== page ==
Let us return to our previous analogy, of an air pump transferring air between two rigid vessels. Rather than using two isolated chambers, let us consider two chambers that are formed in a single rigid vessel, separated by an elastic membrane. (The initial volumes of the two chambers are the same as in the previous example). We again apply a constant force to the pump handle and begin to transfer air between the two chambers. Now, however, due to the build up of pressure in chamber B and the suction from chamber A, the membrane will flex. This increases the volume of chamber B, and reduces the volume of chamber A. The result of this action, is that the pressure increase in chamber B and the suction in chamber A, will be less than it was, for the rigid isolated chambers, when the same amount of air is transferred.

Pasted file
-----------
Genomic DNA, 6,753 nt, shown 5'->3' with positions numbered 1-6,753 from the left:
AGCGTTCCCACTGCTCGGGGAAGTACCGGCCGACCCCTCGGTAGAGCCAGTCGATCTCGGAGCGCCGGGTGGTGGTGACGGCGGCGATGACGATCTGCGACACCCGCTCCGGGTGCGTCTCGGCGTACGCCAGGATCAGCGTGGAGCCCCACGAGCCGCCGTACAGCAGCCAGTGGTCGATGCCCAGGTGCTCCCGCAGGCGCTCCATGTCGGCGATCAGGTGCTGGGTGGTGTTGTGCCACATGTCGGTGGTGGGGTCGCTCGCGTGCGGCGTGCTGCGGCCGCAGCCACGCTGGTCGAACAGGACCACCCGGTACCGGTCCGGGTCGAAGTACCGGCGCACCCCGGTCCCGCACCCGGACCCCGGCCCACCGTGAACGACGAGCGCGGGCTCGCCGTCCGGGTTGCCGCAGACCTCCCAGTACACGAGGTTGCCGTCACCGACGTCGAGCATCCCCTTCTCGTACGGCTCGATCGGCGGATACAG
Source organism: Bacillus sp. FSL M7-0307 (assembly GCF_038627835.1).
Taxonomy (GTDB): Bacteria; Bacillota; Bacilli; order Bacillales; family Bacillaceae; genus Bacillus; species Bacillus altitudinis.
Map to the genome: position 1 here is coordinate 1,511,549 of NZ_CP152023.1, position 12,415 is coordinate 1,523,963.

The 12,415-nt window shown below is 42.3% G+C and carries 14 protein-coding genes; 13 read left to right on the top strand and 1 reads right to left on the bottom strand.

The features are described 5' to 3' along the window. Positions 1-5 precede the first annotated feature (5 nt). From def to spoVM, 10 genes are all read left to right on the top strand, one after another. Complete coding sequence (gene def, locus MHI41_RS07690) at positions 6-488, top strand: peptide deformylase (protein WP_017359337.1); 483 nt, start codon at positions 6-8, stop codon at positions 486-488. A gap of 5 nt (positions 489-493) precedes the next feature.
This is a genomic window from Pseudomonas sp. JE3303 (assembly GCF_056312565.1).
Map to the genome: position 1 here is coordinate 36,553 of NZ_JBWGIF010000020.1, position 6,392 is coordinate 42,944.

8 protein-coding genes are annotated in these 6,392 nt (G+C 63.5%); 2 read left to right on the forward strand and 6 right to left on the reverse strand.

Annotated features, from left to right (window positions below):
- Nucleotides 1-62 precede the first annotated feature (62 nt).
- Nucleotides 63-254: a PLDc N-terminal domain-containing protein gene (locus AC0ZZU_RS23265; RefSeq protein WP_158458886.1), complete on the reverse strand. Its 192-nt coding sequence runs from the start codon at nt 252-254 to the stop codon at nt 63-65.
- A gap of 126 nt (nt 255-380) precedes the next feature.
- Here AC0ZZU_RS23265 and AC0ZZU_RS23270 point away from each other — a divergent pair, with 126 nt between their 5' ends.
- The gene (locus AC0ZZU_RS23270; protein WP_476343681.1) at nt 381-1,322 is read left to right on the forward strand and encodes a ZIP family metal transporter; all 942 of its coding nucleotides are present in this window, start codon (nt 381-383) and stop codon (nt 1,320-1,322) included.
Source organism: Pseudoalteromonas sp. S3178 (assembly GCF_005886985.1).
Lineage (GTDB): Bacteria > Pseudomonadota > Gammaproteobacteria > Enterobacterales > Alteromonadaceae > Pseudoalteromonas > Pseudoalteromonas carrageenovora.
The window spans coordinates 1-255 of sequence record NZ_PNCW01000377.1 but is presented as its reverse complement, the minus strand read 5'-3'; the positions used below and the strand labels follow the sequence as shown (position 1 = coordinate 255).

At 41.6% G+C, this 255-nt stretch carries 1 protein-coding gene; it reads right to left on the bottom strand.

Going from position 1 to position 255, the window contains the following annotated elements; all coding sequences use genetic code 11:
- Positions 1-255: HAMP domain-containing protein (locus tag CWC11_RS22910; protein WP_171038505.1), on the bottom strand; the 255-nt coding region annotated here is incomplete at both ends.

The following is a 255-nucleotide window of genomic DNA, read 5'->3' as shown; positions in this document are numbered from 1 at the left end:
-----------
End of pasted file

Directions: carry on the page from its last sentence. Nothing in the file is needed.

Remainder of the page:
Comparing with the point at which the pump handle stopped turning in the previous example, (with two seperate rigid vessels). Considering chamber B. The same amount of air has now been transferred into chamber B, but the volume of the chamber has now increased. Therefore the air is less compressed and so the pressure is lower. Considering chamber A. The same amount of air has been removed as before but now the volume of chamber A has reduced. Therefore there is less space for the remaining gas to expand into, and so the pressure does not drop as much as before (i.e. there is less suction). Therefore the back pressure from chamber B and the suction from chamber A, are not great enough at this point to stop the pump handle turning. Therefore the pump handle will continue turning for longer and will transfer more air than before until the limiting pressures are reached.